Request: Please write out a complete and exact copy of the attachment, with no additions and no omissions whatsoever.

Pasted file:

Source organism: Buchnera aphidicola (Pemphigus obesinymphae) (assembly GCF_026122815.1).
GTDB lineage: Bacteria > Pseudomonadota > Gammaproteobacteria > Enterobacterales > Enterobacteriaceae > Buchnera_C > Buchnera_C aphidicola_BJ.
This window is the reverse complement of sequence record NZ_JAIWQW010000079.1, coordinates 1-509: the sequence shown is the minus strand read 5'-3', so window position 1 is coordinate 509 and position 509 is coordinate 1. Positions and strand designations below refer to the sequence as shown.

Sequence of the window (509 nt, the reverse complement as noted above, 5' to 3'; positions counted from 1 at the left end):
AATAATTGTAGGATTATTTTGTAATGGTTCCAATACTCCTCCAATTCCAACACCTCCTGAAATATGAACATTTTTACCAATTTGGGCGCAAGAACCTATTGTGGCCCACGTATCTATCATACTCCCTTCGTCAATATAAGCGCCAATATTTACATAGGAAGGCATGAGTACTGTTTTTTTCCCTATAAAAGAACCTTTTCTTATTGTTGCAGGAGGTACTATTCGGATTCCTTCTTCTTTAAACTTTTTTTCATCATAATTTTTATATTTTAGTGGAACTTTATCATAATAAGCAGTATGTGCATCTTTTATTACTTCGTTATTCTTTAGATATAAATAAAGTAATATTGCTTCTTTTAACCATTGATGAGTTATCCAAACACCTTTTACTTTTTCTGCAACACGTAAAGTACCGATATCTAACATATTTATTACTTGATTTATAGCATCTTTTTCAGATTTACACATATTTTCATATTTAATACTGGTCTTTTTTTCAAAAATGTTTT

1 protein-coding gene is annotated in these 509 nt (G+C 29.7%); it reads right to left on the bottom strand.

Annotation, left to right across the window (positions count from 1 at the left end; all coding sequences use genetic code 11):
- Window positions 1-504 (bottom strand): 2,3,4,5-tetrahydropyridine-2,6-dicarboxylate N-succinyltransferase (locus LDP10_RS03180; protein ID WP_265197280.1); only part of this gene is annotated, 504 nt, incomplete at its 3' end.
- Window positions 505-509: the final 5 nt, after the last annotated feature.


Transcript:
Source organism: Buchnera aphidicola (Pemphigus obesinymphae) (assembly GCF_026122815.1).
GTDB lineage: Bacteria > Pseudomonadota > Gammaproteobacteria > Enterobacterales > Enterobacteriaceae > Buchnera_C > Buchnera_C aphidicola_BJ.
This window is the reverse complement of sequence record NZ_JAIWQW010000079.1, coordinates 1-509: the sequence shown is the minus strand read 5'-3', so window position 1 is coordinate 509 and position 509 is coordinate 1. Positions and strand designations below refer to the sequence as shown.

Sequence of the window (509 nt, the reverse complement as noted above, 5' to 3'; positions counted from 1 at the left end):
AATAATTGTAGGATTATTTTGTAATGGTTCCAATACTCCTCCAATTCCAACACCTCCTGAAATATGAACATTTTTACCAATTTGGGCGCAAGAACCTATTGTGGCCCACGTATCTATCATACTCCCTTCGTCAATATAAGCGCCAATATTTACATAGGAAGGCATGAGTACTGTTTTTTTCCCTATAAAAGAACCTTTTCTTATTGTTGCAGGAGGTACTATTCGGATTCCTTCTTCTTTAAACTTTTTTTCATCATAATTTTTATATTTTAGTGGAACTTTATCATAATAAGCAGTATGTGCATCTTTTATTACTTCGTTATTCTTTAGATATAAATAAAGTAATATTGCTTCTTTTAACCATTGATGAGTTATCCAAACACCTTTTACTTTTTCTGCAACACGTAAAGTACCGATATCTAACATATTTATTACTTGATTTATAGCATCTTTTTCAGATTTACACATATTTTCATATTTAATACTGGTCTTTTTTTCAAAAATGTTTT

1 protein-coding gene is annotated in these 509 nt (G+C 29.7%); it reads right to left on the bottom strand.

Annotation, left to right across the window (positions count from 1 at the left end; all coding sequences use genetic code 11):
- Window positions 1-504 (bottom strand): 2,3,4,5-tetrahydropyridine-2,6-dicarboxylate N-succinyltransferase (locus LDP10_RS03180; protein ID WP_265197280.1); only part of this gene is annotated, 504 nt, incomplete at its 3' end.
- Window positions 505-509: the final 5 nt, after the last annotated feature.